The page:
Injuries associated with these accidents can be catastrophic, life-altering and deadly. These entirely preventable accidents are real dangers that Chicago bicyclists face daily when they take to the road. Earlier this year, a study revealed that dooring incidents have increased by 50 percent in the Chicago area.

What's a pedestrian's duty of care to avoid car crashes?

You've heard it many times before: Motor vehicles must yield to pedestrians and pedestrians have the right of way. It's because of these standards that Schaumburg residents have avoided many fatal and injurious accidents.

However, it's also because of these standards that many pedestrians mistakenly believe they have the automatic right to sue for damages in the event that they get hit by a car.

Prevent bicycle crashes by increasing your visibility

We know what you're thinking: "I don't want to put on a fluorescent yellow vest when I'm riding my bike. That's so uncool!"

But visibility is so essential to bicycle safety that we'd like you to reconsider your notion of style. Is it stylish to be bedridden for a month trying to recover from a traumatic brain injury that you could have avoided? Is it cool to suffer from a lifelong disability that you could have prevented if you had worn a silly reflective vest? The answer to these questions is clear. It's not cool or stylish to get hurt when you could have prevented a crash by increasing your visibility.

Dooring accidents can lead to serious and permanent injuries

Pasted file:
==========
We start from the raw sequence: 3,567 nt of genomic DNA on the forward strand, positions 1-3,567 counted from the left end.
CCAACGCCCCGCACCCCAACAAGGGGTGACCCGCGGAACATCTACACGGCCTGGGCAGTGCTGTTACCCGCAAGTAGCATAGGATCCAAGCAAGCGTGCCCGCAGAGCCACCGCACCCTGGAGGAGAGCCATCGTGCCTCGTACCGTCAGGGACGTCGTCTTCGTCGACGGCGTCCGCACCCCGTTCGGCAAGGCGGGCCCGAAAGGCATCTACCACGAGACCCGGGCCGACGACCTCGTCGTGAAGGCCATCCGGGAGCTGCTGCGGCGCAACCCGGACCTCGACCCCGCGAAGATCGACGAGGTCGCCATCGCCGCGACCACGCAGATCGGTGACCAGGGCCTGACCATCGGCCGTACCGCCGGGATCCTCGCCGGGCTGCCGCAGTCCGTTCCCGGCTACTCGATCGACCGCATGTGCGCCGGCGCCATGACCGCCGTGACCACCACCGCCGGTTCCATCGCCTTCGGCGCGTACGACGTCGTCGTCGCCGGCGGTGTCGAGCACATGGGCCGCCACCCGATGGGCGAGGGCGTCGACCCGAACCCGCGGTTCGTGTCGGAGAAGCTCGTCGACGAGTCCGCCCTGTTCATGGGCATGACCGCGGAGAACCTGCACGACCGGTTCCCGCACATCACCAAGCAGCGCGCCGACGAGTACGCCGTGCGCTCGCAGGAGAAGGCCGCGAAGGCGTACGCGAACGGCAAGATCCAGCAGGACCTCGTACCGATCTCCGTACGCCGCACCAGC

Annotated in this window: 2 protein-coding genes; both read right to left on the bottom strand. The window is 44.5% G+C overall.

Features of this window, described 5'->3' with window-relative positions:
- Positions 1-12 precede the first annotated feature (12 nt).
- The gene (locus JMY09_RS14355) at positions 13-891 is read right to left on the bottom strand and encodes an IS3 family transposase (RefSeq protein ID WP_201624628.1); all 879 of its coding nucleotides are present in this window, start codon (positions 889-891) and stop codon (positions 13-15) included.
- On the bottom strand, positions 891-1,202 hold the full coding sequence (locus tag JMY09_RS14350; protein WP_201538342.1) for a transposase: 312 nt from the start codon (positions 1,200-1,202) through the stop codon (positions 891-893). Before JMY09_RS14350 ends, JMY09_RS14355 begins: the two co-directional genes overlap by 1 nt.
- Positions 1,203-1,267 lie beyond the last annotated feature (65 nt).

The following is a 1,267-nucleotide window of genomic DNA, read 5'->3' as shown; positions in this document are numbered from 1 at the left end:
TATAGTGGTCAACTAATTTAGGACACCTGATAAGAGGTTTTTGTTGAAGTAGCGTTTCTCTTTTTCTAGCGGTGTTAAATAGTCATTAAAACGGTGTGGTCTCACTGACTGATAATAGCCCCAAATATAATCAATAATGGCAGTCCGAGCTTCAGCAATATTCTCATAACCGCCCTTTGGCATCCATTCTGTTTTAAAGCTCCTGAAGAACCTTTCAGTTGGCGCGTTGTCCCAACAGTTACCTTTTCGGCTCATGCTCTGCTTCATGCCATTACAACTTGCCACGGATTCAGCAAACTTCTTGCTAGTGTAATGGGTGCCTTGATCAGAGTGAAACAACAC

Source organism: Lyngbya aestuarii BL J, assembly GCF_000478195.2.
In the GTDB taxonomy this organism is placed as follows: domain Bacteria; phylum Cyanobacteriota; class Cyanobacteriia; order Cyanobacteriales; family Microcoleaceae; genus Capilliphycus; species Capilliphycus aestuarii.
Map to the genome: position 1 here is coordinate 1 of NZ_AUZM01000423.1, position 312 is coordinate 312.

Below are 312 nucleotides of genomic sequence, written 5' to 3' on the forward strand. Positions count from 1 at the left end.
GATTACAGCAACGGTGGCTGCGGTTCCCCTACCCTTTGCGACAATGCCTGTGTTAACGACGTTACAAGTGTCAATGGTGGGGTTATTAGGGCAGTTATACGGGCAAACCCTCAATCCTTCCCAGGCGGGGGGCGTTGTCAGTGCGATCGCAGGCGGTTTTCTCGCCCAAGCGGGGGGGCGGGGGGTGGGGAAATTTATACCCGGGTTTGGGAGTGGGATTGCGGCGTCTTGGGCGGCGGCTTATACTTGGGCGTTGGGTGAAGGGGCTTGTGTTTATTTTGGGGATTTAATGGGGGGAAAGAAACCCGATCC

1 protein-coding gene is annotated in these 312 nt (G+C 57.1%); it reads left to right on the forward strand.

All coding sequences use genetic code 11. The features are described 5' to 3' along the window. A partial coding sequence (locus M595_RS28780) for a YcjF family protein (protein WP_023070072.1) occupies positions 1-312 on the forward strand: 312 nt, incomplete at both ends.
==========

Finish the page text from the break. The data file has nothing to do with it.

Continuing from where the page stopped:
Most people understand that there is an element of risk involved in any kind of travel. Getting into a motor vehicle comes with the risk of getting into a collision or experiencing mechanical failure while driving. Choosing to ride a motorcycle can mean a crash caused by someone who doesn't look for smaller vehicles. Bicyclists, especially those that bike in big cities, face particular risks and dangers.

One of the most serious and unique risks that bicyclists must watch out for is dooring. Dooring happens when a person in a motor vehicle opens the door of the vehicle into the path of an oncoming bicyclist, causing a collision. In some cases, it happens accidentally, but there have also been reports of people intentionally opening doors into oncoming bicycle traffic.

Things you should know about biking in Chicago

During the non-snowy months of the year, you can see people walking and bicycling all around the Chicago streets. Chicago was named the most bicycle-friendly city in the country by Bicycling magazine last year. There are a lot of good points the city has for people who choose to bike around Chicago.

If you are ready to head out and enjoy the city from the point of view of a bicyclist and get some exercise while you are doing this, make sure that you head out prepared.

Do you know what a Dutch Reach is?

Do you remember your parents teaching you to look both ways before crossing the road when you were a child? Do you remember your parents teaching you to let a dog sniff your hand before you pet it? These are common safety measures that get ingrained into our heads until they're habits when we're children.

In The Netherlands, they have an additional habit they teach their kids, and it would be a good idea for Americans to start teaching their kids the habit, too. It's called the "Dutch Reach" and although the term sounds a little funny, it saves the lives of bicyclists because it prevents dooring accidents.